King’s Wood near Ashford
WHAT WE DID:
KSCP have created and managed hundreds of ponds over the years. Many ponds have been lost from the countryside since WW2, due to neglect and drying up, or deliberate drainage and filling in. We have tried to put back what has been lost because ponds are such valuable habitats in the wider countryside.
In 2004 we created two new wildlife ponds in King’s Wood, a large Forestry Commission woodland at Challock near Ashford, using ‘puddled’ clay, which is a traditional liner for ponds. In 2009 we created a third pond, this time using a man-made liner, as there had been problems with the first two ponds holding water (puddled clay isn’t best suited to some sites). In 2015 we re-lined the first two ponds with a man-made liner. Due to issues with dogs going into ponds and damaging liners we fenced off the ponds. We worked in partnership with the Friends of King’s Wood, who now monitor these and three other local ponds for amphibians.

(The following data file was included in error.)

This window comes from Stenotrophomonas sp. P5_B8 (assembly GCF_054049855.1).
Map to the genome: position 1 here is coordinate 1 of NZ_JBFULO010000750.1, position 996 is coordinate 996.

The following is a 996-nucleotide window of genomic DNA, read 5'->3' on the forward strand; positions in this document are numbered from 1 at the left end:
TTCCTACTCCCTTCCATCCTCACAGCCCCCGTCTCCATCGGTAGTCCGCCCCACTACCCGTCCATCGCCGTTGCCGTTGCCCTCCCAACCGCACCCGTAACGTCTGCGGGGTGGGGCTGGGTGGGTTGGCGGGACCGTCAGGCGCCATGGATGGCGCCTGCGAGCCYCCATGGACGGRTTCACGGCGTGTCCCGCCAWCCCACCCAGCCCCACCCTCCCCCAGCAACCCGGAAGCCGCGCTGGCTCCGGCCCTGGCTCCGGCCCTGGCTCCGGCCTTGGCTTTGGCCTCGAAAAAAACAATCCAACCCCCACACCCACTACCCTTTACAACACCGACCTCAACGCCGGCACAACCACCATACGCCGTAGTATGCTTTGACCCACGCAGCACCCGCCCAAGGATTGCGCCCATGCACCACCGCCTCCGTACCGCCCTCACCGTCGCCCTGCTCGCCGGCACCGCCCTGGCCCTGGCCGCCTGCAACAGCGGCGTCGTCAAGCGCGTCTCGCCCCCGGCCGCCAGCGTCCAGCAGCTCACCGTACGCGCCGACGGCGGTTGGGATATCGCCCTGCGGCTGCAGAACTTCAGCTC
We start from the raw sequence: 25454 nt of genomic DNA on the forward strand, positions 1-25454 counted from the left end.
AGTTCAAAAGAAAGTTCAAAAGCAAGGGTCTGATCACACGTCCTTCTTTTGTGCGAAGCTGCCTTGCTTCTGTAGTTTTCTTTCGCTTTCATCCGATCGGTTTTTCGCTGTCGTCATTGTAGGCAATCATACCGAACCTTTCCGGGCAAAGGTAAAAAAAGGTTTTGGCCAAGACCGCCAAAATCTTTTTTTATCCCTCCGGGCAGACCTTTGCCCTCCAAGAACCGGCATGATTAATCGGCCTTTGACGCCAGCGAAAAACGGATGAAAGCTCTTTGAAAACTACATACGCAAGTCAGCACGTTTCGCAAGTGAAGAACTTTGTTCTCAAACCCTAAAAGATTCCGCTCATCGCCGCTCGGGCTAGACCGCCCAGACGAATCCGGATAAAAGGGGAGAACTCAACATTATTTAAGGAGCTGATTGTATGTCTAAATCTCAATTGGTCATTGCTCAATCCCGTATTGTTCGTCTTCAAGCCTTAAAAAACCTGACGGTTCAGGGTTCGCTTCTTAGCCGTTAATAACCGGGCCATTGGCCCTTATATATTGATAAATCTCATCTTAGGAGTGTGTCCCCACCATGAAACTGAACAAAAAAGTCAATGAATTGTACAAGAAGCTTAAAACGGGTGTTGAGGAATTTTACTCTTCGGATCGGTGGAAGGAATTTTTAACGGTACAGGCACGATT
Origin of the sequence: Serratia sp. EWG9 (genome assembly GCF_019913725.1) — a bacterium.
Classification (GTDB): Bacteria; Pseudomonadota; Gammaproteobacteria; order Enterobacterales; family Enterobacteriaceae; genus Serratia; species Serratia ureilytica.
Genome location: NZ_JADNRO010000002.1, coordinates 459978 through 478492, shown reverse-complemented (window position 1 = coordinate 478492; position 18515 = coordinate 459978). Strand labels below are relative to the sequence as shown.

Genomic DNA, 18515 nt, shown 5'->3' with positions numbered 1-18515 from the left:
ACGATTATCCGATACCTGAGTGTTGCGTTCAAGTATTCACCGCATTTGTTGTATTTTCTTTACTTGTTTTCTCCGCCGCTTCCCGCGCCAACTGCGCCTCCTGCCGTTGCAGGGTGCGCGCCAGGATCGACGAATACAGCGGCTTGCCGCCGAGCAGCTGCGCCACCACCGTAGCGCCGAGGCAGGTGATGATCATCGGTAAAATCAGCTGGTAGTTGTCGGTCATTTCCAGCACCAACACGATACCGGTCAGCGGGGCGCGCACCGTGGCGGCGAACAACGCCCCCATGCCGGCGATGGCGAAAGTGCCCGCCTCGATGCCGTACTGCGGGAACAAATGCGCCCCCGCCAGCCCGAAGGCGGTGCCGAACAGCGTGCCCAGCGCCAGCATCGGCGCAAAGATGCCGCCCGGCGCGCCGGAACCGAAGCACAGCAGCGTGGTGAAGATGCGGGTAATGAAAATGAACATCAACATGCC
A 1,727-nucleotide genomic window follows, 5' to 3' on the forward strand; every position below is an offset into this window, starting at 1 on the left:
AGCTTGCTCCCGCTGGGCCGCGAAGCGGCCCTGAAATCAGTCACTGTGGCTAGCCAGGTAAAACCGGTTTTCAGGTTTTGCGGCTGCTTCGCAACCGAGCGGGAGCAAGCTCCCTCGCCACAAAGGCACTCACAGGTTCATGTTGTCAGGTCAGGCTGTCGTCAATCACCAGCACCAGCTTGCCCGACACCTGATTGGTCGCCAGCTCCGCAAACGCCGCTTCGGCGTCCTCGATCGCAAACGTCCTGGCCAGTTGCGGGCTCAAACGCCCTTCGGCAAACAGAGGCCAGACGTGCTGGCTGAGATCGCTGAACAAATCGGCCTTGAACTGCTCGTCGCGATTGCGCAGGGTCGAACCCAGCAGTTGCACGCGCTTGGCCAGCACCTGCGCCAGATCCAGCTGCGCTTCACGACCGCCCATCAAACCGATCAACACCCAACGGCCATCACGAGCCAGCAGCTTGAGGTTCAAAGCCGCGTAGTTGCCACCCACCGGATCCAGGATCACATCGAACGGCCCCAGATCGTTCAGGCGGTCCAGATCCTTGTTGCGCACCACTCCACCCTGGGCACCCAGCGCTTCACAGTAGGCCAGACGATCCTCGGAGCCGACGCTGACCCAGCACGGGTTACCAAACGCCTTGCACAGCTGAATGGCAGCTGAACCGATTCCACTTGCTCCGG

Ponds can be oases for amphibians, birds, aquatic plants and insects. New ponds are quickly colonised by wild fauna and flora and can become of value in just a few years, so are a great way to add wildlife value to most sites. Ponds in woodlands can become home to some very specialised species, for example insects that require shady conditions and slowly decomposing leaves in water. The ponds also add interest for visitors and boost the wildlife they are likely to see.
Forestry Commission (landowner), Friends of King’s Wood. Some work was funded by Viridor Credits.